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Assignment or transfer of EQC claims

If you are planning to buy a home, it is important to seek legal advice to understand your potential rights, benefits and obligations relating to claims that may be assigned to you. 

Learn more about assigning a claim, limitations on assigned claims and reopening an assigned claim below. The Assignment of claims with earthquake damage factsheet [PDF, 317 KB] also summarises this information.


More on assignment of claims

If a property you are looking to buy has a claim with EQC, this claim can be transferred to you from the current homeowner. This process is called an assignment of claim.

When an EQC claim is assigned, the new homeowner may have the same entitlements as the previous owner. That means they will receive any remaining entitlement up to EQC’s liability under the Act for an event, for natural disaster damage to residential dwellings and land covered by EQC. This remaining entitlement is referred to as residual benefit(s).

A new homeowner with an assigned claim has the same rights as the previous homeowner had. However, assigned claims may have no residual benefits, or residual benefits may be limited by previous settlements.

It is important to note that an insurance company may have different requirements for assignment of claim documentation.

Where a property is sold without an assignment of claim, any benefits the claim may have will remain with the original owner. This will only change if and when the appropriate assignment of claim documentation is received.

It is important to note that if the property has been sold multiple times, the assignment of claims must carry through from the original owner to each subsequent owner.

If you’re in the process of purchasing a Canterbury property, here are some questions to consider:

  • Is there an existing EQC claim on the property?
  • Have funds settled by EQC with a previous homeowner been used to do the repairs?
  • Are there any quality issues/failed repairs on work originally undertaken by EQC to settle the claim, or any missed earthquake damage still needing reinstatement?
  • Is there any pre-existing damage to the property that is not related to a natural disaster?

If, as a purchaser, you are unsure whether this relates to you or the home you are purchasing, your real estate agent or lawyer may be able to provide further information.

Subsequent purchasers of properties with settled earthquake claims may seek to re-open EQC claims that have been assigned to them where:

  • earthquake damage has been missed and/or 
  • repairs managed by EQC did not meet statutory replacement standards. 

To reopen a previously settled claim following a property sale, EQC will need the new homeowner to provide any expert reports relevant to the claimed damage that they received as part of the sale process.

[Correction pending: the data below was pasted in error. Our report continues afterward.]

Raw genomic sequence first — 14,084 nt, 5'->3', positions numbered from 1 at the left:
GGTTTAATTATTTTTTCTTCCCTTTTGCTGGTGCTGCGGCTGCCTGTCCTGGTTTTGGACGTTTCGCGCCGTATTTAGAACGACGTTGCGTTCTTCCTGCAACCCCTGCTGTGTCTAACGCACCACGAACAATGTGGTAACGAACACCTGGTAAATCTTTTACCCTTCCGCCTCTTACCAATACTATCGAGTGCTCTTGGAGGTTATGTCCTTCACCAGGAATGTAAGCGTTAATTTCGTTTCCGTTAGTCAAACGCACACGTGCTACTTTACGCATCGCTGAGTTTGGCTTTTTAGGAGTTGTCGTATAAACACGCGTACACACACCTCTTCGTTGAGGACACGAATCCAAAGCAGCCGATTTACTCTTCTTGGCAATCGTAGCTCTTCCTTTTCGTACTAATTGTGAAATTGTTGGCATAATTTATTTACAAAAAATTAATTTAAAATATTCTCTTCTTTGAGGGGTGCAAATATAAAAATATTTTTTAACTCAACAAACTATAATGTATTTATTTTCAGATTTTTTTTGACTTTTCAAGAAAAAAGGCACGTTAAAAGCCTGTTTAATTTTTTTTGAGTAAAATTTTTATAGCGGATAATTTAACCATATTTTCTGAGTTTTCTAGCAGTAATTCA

Limitations on assigned claims

Having an assigned claim is no guarantee that the new homeowner will have any entitlement to benefits. For example, there will be no remaining entitlement if EQC has already settled the claim up to EQC’s liability under the Act, or has settled repairs that have not been completed.

Funds already settled to a previous homeowner remain with the previous owner. In cases where the previous homeowner did not use those funds to complete repairs, the new homeowner has no further entitlement for that natural disaster damage. It is important to undertake due diligence to find out whether work associated with a claim that EQC has previously settled has been completed.

There is also no guarantee that costs of unsettled natural disaster damage will stay under EQC’s liability. EQC is generally not liable for costs that exceed EQC’s liability under the Act.

New homeowners may be unable to take out private house insurance until repairs have been completed. This means they would also be unlikely to have EQCover for any future natural disaster damage.

It is important to check with the relevant parties for confirmation, or further information, about this.


Reopening an assigned claim

Subsequent purchasers of properties with settled earthquake claims may seek to reopen EQC claims that have been assigned to them where:

  • earthquake damage has been missed and/or 
  • repairs managed by EQC did not meet statutory replacement standards. 

To reopen a previously settled claim following a property sale, EQC will need the new homeowner to provide any expert reports relevant to the claimed damage that they received as part of the sale process. 

A sale and purchase agreement will generally note when prepurchase reports have been a condition of the contract, and therefore EQC may request a copy of the sale and purchase agreement. You do not need to send this to EQC until it has been requested from you by your claim manager.

EQC may also ask for disclosure of prepurchase reports that could indicate any damage or concerns that were known to the purchaser, and whether those concerns were attributed to missed or un-repaired natural disaster damage or substandard repairs.


More information

The Assignment of claims with earthquake damage factsheet [PDF, 317 KB] outlines the assignment process, limitations of assigned claims and what is required to reopen an assigned claim.

You can also find more information around Transferring an EQC claim here.